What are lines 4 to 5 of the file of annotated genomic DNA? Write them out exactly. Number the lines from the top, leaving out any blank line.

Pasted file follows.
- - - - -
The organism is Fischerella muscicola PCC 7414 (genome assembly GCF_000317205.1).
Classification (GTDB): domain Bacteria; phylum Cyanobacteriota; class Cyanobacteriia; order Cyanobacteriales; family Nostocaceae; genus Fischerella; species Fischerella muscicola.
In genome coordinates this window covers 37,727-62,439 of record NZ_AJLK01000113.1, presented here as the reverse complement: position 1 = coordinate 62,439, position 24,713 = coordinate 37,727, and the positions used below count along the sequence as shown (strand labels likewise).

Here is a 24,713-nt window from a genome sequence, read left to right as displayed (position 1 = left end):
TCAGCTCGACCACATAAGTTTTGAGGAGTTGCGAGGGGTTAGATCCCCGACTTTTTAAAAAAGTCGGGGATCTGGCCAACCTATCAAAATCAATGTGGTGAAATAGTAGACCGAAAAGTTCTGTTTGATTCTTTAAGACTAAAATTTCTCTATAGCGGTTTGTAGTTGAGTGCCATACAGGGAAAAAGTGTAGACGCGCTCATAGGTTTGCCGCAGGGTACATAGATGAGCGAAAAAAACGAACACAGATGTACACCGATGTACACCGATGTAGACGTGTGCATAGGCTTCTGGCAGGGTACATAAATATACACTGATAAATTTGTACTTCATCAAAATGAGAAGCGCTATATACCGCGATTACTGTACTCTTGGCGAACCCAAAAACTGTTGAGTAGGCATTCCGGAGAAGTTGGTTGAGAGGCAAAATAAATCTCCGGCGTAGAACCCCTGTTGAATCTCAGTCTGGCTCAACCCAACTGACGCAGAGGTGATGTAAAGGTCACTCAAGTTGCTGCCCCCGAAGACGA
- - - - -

Here is a 24,713-nt window from a genome sequence, read left to right as displayed (position 1 = left end):
TCAGCTCGACCACATAAGTTTTGAGGAGTTGCGAGGGGTTAGATCCCCGACTTTTTAAAAAAGTCGGGGATCTGGCCAACCTATCAAAATCAATGTGGTGAAATAGTAGACCGAAAAGTTCTGTTTGATTCTTTAAGACTAAAATTTCTCTATAGCGGTTTGTAGTTGAGTGCCATACAGGGAAAAAGTGTAGACGCGCTCATAGGTTTGCCGCAGGGTACATAGATGAGCGAAAAAAACGAACACAGATGTACACCGATGTACACCGATGTAGACGTGTGCATAGGCTTCTGGCAGGGTACATAAATATACACTGATAAATTTGTACTTCATCAAAATGAGAAGCGCTATATACCGCGATTACTGTACTCTTGGCGAACCCAAAAACTGTTGAGTAGGCATTCCGGAGAAGTTGGTTGAGAGGCAAAATAAATCTCCGGCGTAGAACCCCTGTTGAATCTCAGTCTGGCTCAACCCAACTGACGCAGAGGTGATGTAAAGGTCACTCAAGTTGCTGCCCCCGAAGACGA